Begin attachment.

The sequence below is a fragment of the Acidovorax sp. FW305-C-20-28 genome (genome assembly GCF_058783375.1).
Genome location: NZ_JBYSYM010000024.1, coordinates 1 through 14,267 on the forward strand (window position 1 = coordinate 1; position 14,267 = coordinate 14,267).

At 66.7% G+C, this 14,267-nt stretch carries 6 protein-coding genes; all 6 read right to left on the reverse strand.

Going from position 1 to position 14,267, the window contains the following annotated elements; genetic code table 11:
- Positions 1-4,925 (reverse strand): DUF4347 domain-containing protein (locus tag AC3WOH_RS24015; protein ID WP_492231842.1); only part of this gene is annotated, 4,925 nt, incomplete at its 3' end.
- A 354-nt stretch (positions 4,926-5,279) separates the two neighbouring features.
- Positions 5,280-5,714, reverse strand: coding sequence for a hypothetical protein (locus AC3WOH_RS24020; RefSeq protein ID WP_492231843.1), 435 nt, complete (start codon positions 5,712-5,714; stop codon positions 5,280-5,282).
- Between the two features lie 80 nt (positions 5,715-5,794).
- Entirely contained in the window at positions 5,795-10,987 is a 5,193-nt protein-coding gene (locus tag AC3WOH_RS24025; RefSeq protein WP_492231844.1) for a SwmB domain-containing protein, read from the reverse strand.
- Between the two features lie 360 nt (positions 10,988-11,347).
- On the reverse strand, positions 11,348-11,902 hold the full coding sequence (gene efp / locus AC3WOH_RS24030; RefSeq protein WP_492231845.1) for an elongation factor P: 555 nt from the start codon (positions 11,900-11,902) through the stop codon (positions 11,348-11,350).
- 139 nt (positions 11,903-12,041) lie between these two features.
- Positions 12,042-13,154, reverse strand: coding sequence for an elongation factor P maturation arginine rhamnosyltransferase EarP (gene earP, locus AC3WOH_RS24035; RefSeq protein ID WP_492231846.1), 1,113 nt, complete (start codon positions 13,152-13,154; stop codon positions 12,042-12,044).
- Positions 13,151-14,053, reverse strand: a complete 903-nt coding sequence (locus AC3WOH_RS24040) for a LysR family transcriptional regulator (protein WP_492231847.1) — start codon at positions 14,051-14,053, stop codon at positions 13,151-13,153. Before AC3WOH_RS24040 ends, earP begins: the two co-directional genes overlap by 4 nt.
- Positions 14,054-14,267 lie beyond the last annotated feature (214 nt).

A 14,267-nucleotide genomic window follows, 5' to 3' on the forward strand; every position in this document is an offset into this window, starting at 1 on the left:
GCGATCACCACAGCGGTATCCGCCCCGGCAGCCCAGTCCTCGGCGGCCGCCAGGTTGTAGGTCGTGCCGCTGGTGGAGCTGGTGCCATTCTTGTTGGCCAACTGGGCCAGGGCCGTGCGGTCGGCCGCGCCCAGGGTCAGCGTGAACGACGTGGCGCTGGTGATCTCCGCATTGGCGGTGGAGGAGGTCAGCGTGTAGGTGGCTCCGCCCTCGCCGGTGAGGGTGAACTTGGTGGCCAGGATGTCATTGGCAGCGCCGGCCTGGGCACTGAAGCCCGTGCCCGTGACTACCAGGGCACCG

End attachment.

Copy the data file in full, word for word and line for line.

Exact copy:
The sequence below is a fragment of the Acidovorax sp. FW305-C-20-28 genome (genome assembly GCF_058783375.1).
Genome location: NZ_JBYSYM010000024.1, coordinates 1 through 14,267 on the forward strand (window position 1 = coordinate 1; position 14,267 = coordinate 14,267).

At 66.7% G+C, this 14,267-nt stretch carries 6 protein-coding genes; all 6 read right to left on the reverse strand.

Going from position 1 to position 14,267, the window contains the following annotated elements; genetic code table 11:
- Positions 1-4,925 (reverse strand): DUF4347 domain-containing protein (locus tag AC3WOH_RS24015; protein ID WP_492231842.1); only part of this gene is annotated, 4,925 nt, incomplete at its 3' end.
- A 354-nt stretch (positions 4,926-5,279) separates the two neighbouring features.
- Positions 5,280-5,714, reverse strand: coding sequence for a hypothetical protein (locus AC3WOH_RS24020; RefSeq protein ID WP_492231843.1), 435 nt, complete (start codon positions 5,712-5,714; stop codon positions 5,280-5,282).
- Between the two features lie 80 nt (positions 5,715-5,794).
- Entirely contained in the window at positions 5,795-10,987 is a 5,193-nt protein-coding gene (locus tag AC3WOH_RS24025; RefSeq protein WP_492231844.1) for a SwmB domain-containing protein, read from the reverse strand.
- Between the two features lie 360 nt (positions 10,988-11,347).
- On the reverse strand, positions 11,348-11,902 hold the full coding sequence (gene efp / locus AC3WOH_RS24030; RefSeq protein WP_492231845.1) for an elongation factor P: 555 nt from the start codon (positions 11,900-11,902) through the stop codon (positions 11,348-11,350).
- 139 nt (positions 11,903-12,041) lie between these two features.
- Positions 12,042-13,154, reverse strand: coding sequence for an elongation factor P maturation arginine rhamnosyltransferase EarP (gene earP, locus AC3WOH_RS24035; RefSeq protein ID WP_492231846.1), 1,113 nt, complete (start codon positions 13,152-13,154; stop codon positions 12,042-12,044).
- Positions 13,151-14,053, reverse strand: a complete 903-nt coding sequence (locus AC3WOH_RS24040) for a LysR family transcriptional regulator (protein WP_492231847.1) — start codon at positions 14,051-14,053, stop codon at positions 13,151-13,153. Before AC3WOH_RS24040 ends, earP begins: the two co-directional genes overlap by 4 nt.
- Positions 14,054-14,267 lie beyond the last annotated feature (214 nt).

A 14,267-nucleotide genomic window follows, 5' to 3' on the forward strand; every position in this document is an offset into this window, starting at 1 on the left:
GCGATCACCACAGCGGTATCCGCCCCGGCAGCCCAGTCCTCGGCGGCCGCCAGGTTGTAGGTCGTGCCGCTGGTGGAGCTGGTGCCATTCTTGTTGGCCAACTGGGCCAGGGCCGTGCGGTCGGCCGCGCCCAGGGTCAGCGTGAACGACGTGGCGCTGGTGATCTCCGCATTGGCGGTGGAGGAGGTCAGCGTGTAGGTGGCTCCGCCCTCGCCGGTGAGGGTGAACTTGGTGGCCAGGATGTCATTGGCAGCGCCGGCCTGGGCACTGAAGCCCGTGCCCGTGACTACCAGGGCACCG